Chief Executive of the Chartered Institute of Internal Auditors, Dr Ian Peters, has today welcomed the Financial Reporting Council’s (FRC) proposed revisions of the Corporate Governance Code.
The FRC is inviting feedback on its new version of the Code, which is being updated to reflect the changing business environment and to help UK companies achieve the highest levels of governance.
“The Chartered Institute of Internal Auditors welcomes the proposed revisions and is pleased to contribute to the review as part of the FRC’s stakeholder advisory panel,” Dr Peters said.
“It is critical for the UK that we have a corporate governance framework in place that reflects the responsibilities of companies not only to their shareholders, but also to employees, customers and the wider community.
“I am especially pleased to see the new version of the Code is shorter and sharper and provides greater clarity for organisations on how they should promote good corporate governance.
“The Institute has long recognised the importance of the ‘tone at the top’, and the fact that internal auditors are critical to providing assurance about corporate culture, and so the inclusion of culture as a priority throughout the proposed Code is also welcomed.
“That internal audit has been given greater prominence throughout the document is testament to the growing recognition of the need for internal audit in all major companies.”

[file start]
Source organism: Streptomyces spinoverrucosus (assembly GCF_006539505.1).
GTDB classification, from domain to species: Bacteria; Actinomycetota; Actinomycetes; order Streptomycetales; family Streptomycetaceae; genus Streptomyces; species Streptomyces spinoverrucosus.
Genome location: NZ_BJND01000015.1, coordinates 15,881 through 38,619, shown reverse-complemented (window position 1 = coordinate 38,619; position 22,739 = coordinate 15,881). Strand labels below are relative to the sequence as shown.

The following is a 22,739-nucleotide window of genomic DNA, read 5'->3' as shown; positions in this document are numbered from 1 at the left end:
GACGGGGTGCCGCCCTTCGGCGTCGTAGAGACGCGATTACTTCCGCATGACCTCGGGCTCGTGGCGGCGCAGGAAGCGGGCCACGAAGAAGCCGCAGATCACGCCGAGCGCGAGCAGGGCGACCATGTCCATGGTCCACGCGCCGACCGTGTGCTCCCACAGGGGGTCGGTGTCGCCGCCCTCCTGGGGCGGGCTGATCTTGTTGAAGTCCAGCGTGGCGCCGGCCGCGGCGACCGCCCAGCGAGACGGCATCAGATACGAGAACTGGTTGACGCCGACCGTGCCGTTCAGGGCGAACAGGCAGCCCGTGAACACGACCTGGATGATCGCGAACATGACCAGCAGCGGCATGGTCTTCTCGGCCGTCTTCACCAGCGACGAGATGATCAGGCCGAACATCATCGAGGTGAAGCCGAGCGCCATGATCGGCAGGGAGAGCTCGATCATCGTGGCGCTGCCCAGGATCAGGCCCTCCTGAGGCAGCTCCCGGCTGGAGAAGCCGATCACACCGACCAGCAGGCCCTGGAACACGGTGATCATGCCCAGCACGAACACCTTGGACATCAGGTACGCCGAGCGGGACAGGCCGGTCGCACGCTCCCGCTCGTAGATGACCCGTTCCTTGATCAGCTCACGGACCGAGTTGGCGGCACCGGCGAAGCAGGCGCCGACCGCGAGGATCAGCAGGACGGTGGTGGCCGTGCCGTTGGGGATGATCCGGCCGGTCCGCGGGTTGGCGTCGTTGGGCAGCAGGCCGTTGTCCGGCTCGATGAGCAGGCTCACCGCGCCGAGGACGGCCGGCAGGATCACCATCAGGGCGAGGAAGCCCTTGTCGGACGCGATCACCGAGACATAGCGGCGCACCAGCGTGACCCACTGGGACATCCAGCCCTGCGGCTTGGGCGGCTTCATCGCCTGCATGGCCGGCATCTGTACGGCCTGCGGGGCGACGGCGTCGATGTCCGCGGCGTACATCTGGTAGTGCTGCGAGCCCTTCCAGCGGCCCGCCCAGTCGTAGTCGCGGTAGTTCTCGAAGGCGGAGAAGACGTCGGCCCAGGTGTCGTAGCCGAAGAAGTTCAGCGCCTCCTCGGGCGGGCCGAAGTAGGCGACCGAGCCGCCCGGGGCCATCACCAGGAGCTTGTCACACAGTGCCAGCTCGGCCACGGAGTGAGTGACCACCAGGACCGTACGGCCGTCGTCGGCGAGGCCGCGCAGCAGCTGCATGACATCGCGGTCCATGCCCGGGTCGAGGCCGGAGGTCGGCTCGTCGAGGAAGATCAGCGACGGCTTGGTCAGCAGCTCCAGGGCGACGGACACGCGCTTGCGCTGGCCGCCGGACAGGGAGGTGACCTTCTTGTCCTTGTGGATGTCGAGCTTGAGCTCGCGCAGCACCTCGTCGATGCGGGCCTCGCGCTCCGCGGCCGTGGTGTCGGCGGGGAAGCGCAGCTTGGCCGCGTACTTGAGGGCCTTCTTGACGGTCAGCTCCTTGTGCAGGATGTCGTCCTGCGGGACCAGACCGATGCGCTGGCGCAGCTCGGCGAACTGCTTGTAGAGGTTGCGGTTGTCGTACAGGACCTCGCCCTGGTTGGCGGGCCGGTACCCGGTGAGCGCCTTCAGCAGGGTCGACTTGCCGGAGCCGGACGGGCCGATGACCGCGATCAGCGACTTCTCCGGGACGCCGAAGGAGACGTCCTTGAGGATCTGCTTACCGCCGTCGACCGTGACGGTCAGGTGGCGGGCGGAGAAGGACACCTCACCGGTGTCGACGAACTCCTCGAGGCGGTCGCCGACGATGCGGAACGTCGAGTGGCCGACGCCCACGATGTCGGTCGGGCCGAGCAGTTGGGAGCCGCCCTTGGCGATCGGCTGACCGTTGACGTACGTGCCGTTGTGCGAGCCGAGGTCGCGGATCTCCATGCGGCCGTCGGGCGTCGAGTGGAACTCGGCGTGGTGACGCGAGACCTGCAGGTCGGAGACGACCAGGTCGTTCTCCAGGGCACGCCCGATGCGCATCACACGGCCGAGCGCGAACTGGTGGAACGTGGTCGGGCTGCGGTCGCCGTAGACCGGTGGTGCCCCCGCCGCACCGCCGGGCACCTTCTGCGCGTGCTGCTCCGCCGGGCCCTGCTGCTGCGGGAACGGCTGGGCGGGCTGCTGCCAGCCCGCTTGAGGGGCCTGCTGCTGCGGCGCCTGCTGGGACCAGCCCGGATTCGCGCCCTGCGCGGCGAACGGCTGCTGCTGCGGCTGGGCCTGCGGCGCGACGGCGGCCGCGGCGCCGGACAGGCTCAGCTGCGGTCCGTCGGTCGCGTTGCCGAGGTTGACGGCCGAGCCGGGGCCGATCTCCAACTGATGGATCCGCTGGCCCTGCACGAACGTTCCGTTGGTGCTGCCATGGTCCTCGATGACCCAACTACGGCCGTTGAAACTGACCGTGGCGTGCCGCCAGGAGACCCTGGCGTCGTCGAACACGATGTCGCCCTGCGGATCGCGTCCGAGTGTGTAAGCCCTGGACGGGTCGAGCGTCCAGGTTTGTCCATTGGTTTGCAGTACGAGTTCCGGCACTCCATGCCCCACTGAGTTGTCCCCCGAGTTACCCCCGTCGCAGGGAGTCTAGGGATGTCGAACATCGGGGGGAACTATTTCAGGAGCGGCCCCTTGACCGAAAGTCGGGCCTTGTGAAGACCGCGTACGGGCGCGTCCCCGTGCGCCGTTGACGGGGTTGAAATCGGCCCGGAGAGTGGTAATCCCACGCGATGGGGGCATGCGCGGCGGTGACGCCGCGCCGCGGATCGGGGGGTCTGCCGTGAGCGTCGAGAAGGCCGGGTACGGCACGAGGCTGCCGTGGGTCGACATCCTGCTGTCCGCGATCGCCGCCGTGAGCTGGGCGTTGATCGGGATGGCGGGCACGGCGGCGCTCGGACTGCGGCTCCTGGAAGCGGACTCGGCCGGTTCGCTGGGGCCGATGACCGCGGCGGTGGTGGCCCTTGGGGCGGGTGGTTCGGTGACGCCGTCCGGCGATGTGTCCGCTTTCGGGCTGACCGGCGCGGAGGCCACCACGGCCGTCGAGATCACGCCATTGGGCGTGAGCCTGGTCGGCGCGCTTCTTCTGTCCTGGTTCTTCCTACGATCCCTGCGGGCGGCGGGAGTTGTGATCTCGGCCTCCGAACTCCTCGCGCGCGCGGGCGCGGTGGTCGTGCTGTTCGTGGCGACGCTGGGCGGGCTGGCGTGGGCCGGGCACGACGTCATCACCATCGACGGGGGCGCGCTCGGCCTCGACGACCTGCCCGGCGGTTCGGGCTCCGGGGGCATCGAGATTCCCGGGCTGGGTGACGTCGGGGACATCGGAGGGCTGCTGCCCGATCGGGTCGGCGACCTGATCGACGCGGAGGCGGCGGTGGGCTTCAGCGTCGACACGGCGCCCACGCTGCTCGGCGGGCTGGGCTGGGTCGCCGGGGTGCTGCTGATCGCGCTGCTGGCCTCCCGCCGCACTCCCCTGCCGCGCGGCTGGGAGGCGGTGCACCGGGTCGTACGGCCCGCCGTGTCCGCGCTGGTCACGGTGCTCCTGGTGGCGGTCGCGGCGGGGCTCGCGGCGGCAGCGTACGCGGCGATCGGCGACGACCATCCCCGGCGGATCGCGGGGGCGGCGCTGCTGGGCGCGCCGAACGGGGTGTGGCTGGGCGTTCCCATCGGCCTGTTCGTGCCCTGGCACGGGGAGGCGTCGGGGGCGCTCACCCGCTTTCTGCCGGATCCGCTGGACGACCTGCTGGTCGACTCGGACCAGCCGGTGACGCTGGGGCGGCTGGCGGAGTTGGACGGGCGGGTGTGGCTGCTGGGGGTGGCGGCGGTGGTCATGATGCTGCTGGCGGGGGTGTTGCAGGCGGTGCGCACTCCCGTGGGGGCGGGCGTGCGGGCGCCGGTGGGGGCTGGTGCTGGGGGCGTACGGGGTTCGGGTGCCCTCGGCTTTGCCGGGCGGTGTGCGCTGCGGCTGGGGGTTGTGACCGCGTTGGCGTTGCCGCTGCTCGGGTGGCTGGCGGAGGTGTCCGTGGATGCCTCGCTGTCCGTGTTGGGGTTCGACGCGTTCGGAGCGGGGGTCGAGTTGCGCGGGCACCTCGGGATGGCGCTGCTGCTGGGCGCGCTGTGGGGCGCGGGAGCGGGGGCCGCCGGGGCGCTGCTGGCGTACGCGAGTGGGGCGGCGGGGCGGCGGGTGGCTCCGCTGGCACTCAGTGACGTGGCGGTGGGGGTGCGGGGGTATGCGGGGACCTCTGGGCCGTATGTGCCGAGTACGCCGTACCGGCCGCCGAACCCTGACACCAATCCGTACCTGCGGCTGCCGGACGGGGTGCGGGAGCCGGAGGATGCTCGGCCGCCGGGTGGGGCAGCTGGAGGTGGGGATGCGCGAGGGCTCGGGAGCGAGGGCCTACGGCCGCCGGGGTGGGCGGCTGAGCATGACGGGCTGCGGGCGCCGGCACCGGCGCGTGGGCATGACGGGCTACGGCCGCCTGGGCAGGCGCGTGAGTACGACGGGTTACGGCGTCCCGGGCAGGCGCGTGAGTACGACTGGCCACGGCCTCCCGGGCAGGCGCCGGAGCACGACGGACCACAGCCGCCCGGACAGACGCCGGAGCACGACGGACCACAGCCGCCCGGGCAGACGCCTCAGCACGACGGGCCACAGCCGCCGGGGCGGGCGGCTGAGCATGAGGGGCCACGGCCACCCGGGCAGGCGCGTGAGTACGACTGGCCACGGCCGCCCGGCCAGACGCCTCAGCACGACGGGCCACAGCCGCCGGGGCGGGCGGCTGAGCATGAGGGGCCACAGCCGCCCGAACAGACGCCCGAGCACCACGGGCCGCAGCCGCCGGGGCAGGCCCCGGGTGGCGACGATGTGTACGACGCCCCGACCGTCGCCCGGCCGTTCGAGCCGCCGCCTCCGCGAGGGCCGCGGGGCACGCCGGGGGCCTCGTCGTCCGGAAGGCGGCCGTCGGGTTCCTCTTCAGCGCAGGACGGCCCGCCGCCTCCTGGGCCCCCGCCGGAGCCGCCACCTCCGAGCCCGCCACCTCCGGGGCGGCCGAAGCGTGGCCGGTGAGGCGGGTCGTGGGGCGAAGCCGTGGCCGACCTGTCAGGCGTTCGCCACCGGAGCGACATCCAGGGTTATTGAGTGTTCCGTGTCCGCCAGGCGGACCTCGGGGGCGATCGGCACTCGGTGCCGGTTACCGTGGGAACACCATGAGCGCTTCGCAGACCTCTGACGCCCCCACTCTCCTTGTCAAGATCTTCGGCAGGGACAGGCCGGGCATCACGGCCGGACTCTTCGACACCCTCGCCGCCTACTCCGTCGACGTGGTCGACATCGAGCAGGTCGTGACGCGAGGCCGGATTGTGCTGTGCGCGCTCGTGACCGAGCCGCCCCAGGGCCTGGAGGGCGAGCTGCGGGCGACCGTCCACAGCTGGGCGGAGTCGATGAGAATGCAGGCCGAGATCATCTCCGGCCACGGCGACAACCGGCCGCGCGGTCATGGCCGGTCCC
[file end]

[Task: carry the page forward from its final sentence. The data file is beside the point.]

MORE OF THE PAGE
Established in 1948, the Chartered Institute of Internal Auditors is the leading professional body for internal auditors in the UK and Ireland, and has almost 10,000 members in all sectors of the economy.
Internal auditors can act as a powerful early warning system, assessing whether organisations are adequately managing all the major risks facing them, including poor corporate culture.
The Institute has also launched its own consultation to inform its position on the FRC’s proposed changes, which is open to feedback from internal auditors until Friday 8 December.
“One area the Chartered IIA would like to see greater clarity on is the policing of the Code, and what happens to companies when they fail to either ‘comply’ or ‘explain’,” Dr Peters said.
“It is important that corporate governance does not become a “tick-box” exercise for boards, and that the proposed changes provide an opportunity for internal audit to showcase its skills.
“We look forward to continue working with the FRC on the stakeholder advisory panel.”